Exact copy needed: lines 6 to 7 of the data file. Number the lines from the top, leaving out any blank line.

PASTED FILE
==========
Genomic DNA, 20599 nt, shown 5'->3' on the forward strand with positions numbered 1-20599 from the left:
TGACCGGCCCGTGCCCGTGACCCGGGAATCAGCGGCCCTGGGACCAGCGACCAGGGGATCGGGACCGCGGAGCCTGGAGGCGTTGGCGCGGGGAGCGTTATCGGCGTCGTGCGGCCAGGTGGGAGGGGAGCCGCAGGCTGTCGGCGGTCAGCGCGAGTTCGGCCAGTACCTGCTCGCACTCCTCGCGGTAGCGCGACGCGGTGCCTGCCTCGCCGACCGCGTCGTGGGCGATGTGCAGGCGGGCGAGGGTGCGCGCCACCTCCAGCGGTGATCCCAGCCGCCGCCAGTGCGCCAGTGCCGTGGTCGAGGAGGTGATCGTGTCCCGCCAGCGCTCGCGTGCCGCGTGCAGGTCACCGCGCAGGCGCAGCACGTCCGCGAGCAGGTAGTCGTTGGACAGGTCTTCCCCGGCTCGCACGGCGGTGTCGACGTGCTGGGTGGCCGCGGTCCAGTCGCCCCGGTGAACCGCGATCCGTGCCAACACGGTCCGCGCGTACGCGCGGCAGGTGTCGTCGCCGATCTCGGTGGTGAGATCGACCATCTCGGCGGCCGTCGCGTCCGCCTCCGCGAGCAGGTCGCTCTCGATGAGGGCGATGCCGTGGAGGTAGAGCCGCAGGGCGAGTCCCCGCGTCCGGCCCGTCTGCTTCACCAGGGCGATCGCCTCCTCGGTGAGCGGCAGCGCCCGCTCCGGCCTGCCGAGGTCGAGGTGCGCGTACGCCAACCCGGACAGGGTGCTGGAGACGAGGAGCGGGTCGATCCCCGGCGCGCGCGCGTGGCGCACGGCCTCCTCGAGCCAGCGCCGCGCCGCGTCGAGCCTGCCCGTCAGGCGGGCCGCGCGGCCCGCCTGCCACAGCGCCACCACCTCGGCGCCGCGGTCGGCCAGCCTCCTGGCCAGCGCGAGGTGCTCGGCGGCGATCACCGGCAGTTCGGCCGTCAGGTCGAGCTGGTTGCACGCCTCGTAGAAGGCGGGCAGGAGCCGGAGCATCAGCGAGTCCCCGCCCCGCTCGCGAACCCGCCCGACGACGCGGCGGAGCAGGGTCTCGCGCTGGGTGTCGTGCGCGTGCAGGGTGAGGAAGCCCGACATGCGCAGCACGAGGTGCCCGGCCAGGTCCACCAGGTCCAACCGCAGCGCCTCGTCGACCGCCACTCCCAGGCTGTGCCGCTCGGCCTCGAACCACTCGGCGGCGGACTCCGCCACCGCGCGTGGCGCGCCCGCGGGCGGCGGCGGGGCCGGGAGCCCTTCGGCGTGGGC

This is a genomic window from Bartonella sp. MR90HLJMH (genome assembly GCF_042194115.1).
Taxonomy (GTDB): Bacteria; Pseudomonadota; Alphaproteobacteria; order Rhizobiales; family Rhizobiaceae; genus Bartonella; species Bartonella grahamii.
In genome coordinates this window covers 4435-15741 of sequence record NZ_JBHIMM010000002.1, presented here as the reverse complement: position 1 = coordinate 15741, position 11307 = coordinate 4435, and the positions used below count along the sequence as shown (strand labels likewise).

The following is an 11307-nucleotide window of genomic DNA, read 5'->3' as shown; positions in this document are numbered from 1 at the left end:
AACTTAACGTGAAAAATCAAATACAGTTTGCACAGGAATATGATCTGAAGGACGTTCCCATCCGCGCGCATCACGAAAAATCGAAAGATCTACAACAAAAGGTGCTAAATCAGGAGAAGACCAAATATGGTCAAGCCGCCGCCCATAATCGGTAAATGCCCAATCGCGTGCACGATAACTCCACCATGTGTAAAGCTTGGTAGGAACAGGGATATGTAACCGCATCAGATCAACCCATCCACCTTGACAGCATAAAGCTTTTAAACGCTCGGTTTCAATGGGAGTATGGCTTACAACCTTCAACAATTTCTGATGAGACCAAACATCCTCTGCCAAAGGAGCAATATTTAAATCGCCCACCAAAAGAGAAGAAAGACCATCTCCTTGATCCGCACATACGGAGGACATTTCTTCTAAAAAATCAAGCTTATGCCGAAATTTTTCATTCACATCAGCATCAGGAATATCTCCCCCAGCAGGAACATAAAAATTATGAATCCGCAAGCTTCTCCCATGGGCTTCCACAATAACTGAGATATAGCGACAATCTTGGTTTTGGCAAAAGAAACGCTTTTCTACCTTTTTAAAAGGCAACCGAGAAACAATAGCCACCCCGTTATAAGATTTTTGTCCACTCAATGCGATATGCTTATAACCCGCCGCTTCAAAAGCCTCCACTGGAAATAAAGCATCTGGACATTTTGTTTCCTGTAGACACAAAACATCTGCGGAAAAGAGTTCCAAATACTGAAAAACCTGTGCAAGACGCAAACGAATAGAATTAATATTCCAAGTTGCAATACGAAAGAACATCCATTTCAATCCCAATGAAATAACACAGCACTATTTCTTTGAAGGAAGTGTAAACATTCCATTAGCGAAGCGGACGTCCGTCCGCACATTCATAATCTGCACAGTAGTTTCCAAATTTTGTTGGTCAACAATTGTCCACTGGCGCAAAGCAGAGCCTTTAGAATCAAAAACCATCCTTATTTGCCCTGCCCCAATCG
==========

The following is an 11307-nucleotide window of genomic DNA, read 5'->3' as shown; positions in this document are numbered from 1 at the left end:
AACTTAACGTGAAAAATCAAATACAGTTTGCACAGGAATATGATCTGAAGGACGTTCCCATCCGCGCGCATCACGAAAAATCGAAAGATCTACAACAAAAGGTGCTAAATCAGGAGAAGACCAAATATGGTCAAGCCGCCGCCCATAATCGGTAAATGCCCAATCGCGTGCACGATAACTCCACCATGTGTAAAGCTTGGTAGGAACAGGGATATGTAACCGCATCAGATCAACCCATCCACCTTGACAGCATAAAGCTTTTAAACGCTCGGTTTCAATGGGAGTATGGCTTACAACCTTCAACAATTTCTGATGAGACCAAACATCCTCTGCCAAAGGAGCAATATTTAAATCGCCCACCAAAAGAGAAGAAAGACCATCTCCTTGATCCGCACATACGGAGGACATTTCTTCTAAAAAATCAAGCTTATGCCGAAATTTTTCATTCACATCAGCATCAGGAATATCTCCCCCAGCAGGAACATAAAAATTATGAATCCGCAAGCTTCTCCCATGGGCTTCCACAATAACTGAGATATAGCGACAATCTTGGTTTTGGCAAAAGAAACGCTTTTCTACCTTTTTAAAAGGCAACCGAGAAACAATAGCCACCCCGTTATAAGATTTTTGTCCACTCAATGCGATATGCTTATAACCCGCCGCTTCAAAAGCCTCCACTGGAAATAAAGCATCTGGACATTTTGTTTCCTGTAGACACAAAACATCTGCGGAAAAGAGTTCCAAATACTGAAAAACCTGTGCAAGACGCAAACGAATAGAATTAATATTCCAAGTTGCAATACGAAAGAACATCCATTTCAATCCCAATGAAATAACACAGCACTATTTCTTTGAAGGAAGTGTAAACATTCCATTAGCGAAGCGGACGTCCGTCCGCACATTCATAATCTGCACAGTAGTTTCCAAATTTTGTTGGTCAACAATTGTCCACTGGCGCAAAGCAGAGCCTTTAGAATCAAAAACCATCCTTATTTGCCCTGCCCCAATCG